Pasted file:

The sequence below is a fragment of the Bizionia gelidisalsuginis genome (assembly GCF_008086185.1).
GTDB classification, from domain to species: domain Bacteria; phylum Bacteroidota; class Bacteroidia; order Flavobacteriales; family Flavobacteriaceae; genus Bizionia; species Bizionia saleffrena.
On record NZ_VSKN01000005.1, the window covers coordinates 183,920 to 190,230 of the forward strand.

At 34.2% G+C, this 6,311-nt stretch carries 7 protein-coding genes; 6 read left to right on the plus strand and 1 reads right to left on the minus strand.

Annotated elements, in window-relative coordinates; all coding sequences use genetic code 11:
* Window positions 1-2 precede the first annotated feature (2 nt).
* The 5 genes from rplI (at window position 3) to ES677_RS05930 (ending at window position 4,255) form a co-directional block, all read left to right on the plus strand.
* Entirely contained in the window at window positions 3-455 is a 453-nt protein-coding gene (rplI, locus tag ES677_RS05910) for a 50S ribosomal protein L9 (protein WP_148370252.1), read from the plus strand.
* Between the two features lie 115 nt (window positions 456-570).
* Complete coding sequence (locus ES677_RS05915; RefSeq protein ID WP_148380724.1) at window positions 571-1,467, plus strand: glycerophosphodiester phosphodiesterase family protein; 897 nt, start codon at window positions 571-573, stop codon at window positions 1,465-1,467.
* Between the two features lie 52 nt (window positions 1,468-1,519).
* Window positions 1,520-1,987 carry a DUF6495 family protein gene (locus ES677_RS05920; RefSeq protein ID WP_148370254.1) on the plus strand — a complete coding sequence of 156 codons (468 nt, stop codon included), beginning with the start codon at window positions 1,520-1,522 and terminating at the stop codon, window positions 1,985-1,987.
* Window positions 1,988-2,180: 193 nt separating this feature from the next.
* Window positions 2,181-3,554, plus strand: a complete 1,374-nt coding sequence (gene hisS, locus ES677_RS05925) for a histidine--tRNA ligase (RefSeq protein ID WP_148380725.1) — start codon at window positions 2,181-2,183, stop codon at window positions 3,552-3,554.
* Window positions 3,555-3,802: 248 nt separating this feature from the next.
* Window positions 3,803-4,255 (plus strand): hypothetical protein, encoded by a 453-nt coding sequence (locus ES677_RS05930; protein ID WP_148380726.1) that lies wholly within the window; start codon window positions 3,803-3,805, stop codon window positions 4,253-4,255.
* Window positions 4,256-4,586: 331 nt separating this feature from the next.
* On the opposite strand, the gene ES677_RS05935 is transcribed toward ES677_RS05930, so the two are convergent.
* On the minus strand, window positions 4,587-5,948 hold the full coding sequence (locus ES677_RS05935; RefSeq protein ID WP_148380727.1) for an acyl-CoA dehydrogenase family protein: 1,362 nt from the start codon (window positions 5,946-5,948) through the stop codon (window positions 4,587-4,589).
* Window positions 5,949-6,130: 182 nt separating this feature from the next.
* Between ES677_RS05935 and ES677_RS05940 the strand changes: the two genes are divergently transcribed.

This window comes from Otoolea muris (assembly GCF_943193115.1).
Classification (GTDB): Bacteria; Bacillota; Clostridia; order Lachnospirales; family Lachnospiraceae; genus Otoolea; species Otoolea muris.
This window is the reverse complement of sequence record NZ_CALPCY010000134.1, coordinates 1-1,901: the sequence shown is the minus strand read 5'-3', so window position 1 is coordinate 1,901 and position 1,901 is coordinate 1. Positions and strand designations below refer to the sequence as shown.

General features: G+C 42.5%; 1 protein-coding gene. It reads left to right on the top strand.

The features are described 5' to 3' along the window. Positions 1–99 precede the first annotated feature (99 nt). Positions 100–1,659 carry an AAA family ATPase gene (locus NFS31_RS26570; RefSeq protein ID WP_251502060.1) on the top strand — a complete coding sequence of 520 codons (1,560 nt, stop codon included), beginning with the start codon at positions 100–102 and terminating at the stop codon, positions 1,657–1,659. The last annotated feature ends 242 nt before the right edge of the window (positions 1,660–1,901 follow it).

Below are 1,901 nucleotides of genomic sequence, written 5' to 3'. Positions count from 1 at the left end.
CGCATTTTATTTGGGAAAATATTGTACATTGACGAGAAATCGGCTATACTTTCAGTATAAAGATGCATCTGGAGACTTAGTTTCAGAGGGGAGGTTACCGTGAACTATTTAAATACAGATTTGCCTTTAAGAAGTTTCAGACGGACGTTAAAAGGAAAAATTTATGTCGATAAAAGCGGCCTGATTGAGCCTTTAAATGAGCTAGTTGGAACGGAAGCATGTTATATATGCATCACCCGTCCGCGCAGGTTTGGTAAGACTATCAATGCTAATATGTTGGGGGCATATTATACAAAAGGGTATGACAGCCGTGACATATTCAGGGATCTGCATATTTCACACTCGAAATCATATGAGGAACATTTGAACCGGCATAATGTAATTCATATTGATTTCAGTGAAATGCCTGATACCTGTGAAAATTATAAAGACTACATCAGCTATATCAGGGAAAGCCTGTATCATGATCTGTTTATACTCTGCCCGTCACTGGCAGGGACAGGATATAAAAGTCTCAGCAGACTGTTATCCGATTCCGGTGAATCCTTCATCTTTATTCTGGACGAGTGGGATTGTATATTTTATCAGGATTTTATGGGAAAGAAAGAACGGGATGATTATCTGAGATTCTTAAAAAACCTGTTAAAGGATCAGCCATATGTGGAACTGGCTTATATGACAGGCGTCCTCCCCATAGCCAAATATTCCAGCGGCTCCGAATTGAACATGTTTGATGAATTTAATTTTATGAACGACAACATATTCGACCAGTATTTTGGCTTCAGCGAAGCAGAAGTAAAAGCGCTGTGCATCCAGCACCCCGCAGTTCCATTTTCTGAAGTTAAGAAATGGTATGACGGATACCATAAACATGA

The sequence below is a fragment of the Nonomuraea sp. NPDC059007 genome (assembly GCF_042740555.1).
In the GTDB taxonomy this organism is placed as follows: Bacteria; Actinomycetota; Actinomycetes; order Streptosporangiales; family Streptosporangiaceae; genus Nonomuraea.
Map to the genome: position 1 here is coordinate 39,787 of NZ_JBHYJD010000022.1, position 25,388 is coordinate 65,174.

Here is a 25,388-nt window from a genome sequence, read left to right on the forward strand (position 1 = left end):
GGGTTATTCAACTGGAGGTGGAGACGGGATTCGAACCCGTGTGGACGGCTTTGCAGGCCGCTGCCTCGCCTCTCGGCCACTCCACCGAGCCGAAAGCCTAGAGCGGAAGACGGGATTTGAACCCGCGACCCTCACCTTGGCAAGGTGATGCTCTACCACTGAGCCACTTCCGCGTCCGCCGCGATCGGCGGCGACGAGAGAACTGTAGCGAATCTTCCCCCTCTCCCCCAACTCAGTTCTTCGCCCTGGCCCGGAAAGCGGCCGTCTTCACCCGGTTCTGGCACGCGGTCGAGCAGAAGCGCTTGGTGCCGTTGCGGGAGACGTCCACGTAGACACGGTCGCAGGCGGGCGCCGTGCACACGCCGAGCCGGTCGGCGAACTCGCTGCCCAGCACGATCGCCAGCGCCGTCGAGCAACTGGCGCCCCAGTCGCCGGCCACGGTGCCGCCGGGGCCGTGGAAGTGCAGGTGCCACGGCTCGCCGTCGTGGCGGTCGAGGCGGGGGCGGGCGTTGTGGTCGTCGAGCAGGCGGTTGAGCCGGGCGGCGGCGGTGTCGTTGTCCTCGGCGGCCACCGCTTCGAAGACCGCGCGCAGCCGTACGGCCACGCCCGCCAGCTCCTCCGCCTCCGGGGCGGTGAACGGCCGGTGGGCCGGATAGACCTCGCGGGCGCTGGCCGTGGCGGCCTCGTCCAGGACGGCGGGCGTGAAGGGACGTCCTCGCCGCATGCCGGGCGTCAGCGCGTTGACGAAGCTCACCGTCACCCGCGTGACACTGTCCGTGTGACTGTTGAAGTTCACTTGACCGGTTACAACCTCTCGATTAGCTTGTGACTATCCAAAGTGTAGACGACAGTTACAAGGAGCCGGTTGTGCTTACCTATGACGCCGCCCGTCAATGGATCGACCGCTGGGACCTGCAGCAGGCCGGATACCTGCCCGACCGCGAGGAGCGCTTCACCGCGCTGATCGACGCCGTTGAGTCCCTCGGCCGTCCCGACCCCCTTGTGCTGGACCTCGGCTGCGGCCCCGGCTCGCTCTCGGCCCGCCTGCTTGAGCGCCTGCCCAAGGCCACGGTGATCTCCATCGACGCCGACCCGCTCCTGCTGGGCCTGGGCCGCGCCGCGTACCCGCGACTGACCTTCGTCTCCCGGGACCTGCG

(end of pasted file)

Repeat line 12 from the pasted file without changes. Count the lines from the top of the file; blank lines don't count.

* Window positions 1,520-1,987 carry a DUF6495 family protein gene (locus ES677_RS05920; RefSeq protein ID WP_148370254.1) on the plus strand — a complete coding sequence of 156 codons (468 nt, stop codon included), beginning with the start codon at window positions 1,520-1,522 and terminating at the stop codon, window positions 1,985-1,987.